The term for mentoring actually comes from Homer’s Odyssey. Odysseus brings in a trusted family friend named Mentor to tutor his son Telie on how to be king while Odysseus is off fighting. This family friend quality is still characteristic of mentoring. To be an effective mentor, think of yourself as a friend who is creating a safe place for growth. Like a member of the family, you are offering unconditional, faithful acceptance. Do not view mentoring as a way of exercising power over the person you mentor. Rather, you are a catalyst for discovery and insight. See yourself as “sharing” rather than showing off your knowledge. Help your protg realize his or her dream. Give them the major gifts of mentoring, which include providing advice, feedback, support, passion and balance.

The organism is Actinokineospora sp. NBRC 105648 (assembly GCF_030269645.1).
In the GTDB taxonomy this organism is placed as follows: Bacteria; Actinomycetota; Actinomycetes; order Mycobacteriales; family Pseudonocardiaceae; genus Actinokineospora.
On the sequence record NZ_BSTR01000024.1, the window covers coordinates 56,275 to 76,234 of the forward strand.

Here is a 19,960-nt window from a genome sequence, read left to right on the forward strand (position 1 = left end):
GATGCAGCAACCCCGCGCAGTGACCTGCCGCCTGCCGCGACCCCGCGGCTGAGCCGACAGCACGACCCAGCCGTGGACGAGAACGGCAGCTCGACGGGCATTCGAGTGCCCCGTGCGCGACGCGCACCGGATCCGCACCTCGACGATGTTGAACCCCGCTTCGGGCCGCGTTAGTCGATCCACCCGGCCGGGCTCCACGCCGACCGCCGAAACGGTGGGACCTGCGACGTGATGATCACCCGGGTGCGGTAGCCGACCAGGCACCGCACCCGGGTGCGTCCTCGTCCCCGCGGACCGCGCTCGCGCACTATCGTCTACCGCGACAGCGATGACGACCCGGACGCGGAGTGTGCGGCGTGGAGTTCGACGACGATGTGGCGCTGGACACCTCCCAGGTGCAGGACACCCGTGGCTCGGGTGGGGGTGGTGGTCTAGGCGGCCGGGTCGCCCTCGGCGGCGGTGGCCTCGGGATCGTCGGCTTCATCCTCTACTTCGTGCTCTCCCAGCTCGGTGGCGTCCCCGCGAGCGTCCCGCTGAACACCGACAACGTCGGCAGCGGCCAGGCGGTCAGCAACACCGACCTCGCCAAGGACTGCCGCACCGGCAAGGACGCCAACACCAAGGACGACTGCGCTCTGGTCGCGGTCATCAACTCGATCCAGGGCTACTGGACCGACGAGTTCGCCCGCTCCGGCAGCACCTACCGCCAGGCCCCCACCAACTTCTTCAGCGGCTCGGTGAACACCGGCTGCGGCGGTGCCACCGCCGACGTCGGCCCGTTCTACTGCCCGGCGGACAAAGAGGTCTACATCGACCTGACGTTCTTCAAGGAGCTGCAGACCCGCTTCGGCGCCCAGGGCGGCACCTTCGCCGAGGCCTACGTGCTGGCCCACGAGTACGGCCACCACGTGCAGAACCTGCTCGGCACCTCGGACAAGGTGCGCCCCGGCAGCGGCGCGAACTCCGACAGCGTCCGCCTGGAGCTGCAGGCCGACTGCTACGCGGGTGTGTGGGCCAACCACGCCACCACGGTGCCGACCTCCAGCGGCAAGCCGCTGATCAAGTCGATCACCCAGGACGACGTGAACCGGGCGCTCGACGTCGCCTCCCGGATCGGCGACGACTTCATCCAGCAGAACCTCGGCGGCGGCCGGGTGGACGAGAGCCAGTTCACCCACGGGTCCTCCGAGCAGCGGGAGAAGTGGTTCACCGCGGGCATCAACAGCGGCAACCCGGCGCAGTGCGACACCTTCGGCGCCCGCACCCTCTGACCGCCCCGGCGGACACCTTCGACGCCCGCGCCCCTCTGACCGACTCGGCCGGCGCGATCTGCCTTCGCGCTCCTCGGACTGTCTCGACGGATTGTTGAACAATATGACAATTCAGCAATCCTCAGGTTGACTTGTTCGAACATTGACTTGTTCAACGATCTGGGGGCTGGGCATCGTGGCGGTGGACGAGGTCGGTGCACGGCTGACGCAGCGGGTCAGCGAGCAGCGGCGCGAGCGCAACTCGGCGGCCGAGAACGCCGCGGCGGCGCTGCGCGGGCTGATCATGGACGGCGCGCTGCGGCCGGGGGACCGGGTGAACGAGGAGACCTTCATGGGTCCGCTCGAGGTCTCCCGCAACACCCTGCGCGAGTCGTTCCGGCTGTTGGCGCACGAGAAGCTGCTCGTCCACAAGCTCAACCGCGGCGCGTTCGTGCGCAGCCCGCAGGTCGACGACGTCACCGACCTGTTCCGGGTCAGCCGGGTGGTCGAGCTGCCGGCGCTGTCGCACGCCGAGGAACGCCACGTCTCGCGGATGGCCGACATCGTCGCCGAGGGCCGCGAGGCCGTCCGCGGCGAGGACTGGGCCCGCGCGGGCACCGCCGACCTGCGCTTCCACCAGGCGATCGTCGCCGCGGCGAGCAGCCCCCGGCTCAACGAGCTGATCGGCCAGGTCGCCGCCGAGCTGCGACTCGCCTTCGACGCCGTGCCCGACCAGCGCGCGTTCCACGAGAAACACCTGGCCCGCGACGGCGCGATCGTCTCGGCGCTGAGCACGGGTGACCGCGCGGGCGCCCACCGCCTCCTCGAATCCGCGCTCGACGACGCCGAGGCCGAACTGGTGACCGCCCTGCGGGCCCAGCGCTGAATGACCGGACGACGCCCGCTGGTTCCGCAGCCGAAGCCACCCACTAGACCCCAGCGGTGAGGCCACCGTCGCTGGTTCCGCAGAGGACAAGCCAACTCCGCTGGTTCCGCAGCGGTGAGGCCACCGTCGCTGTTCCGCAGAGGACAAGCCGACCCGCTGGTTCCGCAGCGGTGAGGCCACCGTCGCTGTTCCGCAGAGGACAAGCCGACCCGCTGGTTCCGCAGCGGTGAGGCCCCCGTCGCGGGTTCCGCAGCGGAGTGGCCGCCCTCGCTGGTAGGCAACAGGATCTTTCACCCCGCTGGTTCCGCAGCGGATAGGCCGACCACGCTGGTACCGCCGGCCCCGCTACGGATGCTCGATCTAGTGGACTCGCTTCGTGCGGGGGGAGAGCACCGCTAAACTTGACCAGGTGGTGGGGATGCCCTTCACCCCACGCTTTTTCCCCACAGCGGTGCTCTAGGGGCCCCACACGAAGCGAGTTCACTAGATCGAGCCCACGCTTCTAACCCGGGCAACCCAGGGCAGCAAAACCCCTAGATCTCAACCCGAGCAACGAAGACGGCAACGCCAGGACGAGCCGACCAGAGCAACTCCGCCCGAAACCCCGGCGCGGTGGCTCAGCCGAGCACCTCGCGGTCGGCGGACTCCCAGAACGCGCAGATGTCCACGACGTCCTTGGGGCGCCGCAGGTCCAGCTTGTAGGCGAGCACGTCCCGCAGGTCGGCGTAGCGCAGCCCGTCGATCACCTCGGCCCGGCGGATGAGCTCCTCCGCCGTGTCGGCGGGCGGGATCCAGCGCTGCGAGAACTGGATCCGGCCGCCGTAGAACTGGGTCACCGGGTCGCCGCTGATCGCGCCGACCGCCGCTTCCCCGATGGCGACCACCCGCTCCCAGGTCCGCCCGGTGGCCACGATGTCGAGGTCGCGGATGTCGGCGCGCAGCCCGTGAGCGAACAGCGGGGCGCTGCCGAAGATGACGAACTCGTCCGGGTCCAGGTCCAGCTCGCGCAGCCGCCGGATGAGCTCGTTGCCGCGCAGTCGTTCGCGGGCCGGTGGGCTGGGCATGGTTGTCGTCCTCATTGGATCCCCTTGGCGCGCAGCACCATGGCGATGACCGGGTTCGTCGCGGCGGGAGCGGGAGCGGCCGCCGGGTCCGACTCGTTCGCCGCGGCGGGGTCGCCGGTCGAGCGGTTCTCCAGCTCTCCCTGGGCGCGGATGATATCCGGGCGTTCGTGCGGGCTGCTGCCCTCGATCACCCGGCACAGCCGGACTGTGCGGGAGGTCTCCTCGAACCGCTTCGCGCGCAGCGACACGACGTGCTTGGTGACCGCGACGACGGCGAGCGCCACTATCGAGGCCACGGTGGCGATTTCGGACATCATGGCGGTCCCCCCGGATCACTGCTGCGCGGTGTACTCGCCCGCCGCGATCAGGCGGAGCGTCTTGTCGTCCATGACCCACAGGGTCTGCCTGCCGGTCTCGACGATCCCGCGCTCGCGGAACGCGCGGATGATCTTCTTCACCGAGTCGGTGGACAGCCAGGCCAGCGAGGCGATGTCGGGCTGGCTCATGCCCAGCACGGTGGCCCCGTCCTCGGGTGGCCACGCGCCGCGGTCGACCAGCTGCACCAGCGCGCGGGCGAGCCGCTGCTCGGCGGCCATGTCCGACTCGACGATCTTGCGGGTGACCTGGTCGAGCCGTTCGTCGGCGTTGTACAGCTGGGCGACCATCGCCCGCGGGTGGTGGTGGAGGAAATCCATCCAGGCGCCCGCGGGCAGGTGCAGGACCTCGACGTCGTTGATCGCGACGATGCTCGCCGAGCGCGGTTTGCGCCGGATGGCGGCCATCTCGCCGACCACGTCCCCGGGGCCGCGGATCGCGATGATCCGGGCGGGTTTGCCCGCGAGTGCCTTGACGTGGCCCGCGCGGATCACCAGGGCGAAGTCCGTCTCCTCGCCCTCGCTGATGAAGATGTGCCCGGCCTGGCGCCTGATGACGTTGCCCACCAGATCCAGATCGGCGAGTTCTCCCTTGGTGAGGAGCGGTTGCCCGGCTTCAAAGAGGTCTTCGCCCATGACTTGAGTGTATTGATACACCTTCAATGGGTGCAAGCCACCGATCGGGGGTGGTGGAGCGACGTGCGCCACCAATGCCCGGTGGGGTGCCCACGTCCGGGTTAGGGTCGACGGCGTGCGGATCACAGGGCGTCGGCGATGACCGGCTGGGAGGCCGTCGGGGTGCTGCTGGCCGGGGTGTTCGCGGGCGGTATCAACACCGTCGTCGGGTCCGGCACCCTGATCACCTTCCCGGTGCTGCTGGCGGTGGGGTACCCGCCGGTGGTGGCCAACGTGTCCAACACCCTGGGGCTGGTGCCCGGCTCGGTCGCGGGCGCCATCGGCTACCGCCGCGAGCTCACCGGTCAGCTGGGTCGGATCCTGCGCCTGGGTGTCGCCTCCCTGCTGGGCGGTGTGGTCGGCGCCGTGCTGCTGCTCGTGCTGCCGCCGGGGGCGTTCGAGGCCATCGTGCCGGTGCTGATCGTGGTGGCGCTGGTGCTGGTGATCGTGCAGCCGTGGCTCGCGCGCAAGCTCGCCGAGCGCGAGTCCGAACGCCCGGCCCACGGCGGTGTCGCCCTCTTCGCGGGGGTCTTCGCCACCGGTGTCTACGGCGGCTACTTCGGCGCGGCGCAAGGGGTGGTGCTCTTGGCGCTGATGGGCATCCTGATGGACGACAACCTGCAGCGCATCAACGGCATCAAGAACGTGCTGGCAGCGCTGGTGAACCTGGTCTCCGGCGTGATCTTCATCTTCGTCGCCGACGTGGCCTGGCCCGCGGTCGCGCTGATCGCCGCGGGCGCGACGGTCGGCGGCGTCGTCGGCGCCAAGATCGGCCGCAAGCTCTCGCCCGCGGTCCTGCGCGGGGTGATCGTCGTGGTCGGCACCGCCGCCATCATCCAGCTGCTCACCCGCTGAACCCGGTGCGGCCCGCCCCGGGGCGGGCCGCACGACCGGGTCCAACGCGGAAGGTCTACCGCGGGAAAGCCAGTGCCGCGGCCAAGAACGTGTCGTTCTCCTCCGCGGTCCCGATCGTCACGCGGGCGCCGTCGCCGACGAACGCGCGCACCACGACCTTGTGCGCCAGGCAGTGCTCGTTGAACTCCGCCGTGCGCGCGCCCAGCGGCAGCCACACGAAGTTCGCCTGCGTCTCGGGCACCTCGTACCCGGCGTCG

Mentors feel a need to help others. They understand their own strengths and have confidence in what they have learned. They want to use their knowledge to lift others. Mentors are no friends of the status quo. They push forward, transform, and plow new ground. However, those who deem themselves mentors only because of credentials and achievements rarely, if ever, experience the true meaning of mentoring. In fact, those who espouse nothing but common business principles often lack the kind of freedom of thought, broadness of perspective and willingness to experiment that are required if one hopes to be a mentor. Mentors come from a wide variety of family, educational and work backgrounds. They possess exceptional listening skills, care about other people, treasure learning, are energetic, and engage in ongoing personal development.